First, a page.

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Writing and deleting many files quickly

I'm going to write many temporary files per second, over a sustained period. Each will be deleted after some milliseconds.

Say we have an image processing software, that works on partial frames from a fast camera, about 2000 per second. Each of them is written to a file, then the file is changed a little, read again, and deleted, in the same couple of milliseconds.

This currently runs on a tmpfs filesystem, but let's assume it can not.
And no, I can not "just fix it doing that", it's needed for some legacy integration.

How's the filesystem coping?

I would like to understand how this is interacting with the filesystem options. Specifically, I can not get my head wrapped around how a filesystem journal interacts with this.

As a naiive idea, one could hope the data does never touch the disk, and even the metadata does not; After creating a file and then deleting it, the data is the same, right? And after writing and deleting the name in the directory, the directory is also the same, right?

Surprising effects

No, wrong.

A directory can represent the same file names in multiple ways, like by reusing one place to store a new file name, or another place.
That means, when there where write operations on a disk block, it may have changed without filesystem level changes, so it needs to be written to the disk.

But can I make sure it's not written once for each of the four operations? And what about the journal? Will my temporary data end up in the journal? Can I prevent that?

As one question: what should I take care of or keep in mind when doing that?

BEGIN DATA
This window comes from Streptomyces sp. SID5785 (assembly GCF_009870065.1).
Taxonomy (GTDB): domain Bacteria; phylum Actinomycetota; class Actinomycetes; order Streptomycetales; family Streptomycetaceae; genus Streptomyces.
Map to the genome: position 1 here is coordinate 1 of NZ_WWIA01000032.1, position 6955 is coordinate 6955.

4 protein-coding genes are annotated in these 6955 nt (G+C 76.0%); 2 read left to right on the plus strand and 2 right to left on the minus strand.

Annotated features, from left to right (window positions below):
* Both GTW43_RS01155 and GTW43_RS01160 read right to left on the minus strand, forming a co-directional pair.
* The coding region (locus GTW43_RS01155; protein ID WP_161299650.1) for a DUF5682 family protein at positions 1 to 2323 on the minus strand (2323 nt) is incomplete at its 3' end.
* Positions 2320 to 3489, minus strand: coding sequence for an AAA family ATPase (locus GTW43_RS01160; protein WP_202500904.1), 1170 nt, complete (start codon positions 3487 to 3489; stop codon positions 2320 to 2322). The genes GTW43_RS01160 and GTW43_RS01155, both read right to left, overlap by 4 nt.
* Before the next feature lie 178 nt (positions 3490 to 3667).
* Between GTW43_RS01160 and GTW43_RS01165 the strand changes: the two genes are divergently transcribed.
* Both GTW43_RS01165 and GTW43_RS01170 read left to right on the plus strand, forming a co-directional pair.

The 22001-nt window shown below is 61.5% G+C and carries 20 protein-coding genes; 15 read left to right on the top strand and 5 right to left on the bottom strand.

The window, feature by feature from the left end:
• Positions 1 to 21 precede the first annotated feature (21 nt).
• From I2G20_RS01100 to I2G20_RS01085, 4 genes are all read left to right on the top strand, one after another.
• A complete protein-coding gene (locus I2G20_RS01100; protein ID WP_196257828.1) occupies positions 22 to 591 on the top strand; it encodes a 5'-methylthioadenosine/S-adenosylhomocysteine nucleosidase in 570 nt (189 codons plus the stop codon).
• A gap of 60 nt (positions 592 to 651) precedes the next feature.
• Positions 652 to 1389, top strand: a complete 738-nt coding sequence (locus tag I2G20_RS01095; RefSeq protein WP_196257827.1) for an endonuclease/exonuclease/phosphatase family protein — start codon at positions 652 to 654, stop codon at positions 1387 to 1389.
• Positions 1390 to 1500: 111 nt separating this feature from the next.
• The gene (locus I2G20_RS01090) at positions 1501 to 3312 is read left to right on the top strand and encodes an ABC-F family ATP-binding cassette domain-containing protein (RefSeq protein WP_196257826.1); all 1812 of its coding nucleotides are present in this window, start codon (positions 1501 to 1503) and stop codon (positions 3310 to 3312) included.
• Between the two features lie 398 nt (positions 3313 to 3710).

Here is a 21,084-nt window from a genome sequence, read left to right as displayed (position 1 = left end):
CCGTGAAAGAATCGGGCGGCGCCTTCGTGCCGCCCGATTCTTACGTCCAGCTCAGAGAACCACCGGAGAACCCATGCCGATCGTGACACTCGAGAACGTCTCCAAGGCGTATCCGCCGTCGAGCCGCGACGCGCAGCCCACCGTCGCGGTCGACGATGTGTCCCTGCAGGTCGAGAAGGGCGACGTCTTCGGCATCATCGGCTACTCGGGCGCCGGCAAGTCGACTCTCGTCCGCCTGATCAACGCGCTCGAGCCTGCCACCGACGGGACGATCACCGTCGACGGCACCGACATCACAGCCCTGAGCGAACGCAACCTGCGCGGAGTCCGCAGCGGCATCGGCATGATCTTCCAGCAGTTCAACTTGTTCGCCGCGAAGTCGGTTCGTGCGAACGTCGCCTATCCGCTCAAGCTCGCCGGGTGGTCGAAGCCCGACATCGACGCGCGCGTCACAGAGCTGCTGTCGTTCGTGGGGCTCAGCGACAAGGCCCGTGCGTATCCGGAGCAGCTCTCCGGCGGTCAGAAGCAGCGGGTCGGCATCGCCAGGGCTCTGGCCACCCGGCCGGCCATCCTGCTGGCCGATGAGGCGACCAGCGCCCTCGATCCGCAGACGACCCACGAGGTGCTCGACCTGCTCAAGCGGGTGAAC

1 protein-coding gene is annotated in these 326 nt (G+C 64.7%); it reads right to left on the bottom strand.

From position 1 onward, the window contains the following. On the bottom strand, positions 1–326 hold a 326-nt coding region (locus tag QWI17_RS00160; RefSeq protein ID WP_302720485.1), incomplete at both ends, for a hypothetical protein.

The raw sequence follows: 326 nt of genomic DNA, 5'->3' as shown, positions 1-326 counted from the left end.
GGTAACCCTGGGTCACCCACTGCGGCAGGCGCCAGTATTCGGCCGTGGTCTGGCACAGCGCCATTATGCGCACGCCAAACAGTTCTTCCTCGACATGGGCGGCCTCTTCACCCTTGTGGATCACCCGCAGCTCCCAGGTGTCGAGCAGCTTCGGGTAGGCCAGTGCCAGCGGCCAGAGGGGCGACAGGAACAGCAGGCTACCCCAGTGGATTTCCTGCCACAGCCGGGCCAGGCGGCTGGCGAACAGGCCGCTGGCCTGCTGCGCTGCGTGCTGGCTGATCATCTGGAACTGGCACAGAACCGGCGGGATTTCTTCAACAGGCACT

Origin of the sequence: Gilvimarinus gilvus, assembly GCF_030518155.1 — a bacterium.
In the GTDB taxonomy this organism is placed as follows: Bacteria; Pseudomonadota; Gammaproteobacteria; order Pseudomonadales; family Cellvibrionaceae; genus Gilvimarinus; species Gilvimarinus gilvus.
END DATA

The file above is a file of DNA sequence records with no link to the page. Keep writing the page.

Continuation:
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I can tell you what the theory is, but no hands on experience. I read that files get pushed from memory to disk only every few seconds, and files that are removed quickly enough never end up on disk. Not even in the journal.

I am not sure whether a file needs to exist for full 5 seconds to be pushed out or just happen to exist at the moment of checkpointing, which happens every 5 seconds. Probably latter. If so, some files will get sucked up into the disk. This will happen regularly for brief moments.

There are few mount options that I would suggest looking into. You could make those checkpointing moments arbitrarily rare by increasing the interval, but they will still happen. Also deferred allocation has a side effect of keeping data pushed to disk due to reasons I am not able to explain. I do not remember where I read about that.

  • commit=nrsec (Sync all data and metadata every nrsec seconds. The default value is 5 seconds. Zero means default.) on Ext3
  • delalloc (Deferring block allocation until write-out time.) on Ext4

Suggested solution: use an in memory filesystem. This way you are sure nothing will be end up on disk. Either tmpfs or ramfs, there are some differences like whether it can swap, grow beyond a specified capacity. I know this is basically what you are using right now. It does not have to be /tmp, you can create a new filesystem of such type over any directory.

http://www.thegeekstuff.com/2008/11/overview-of-ramfs-and-tmpfs-on-linux/

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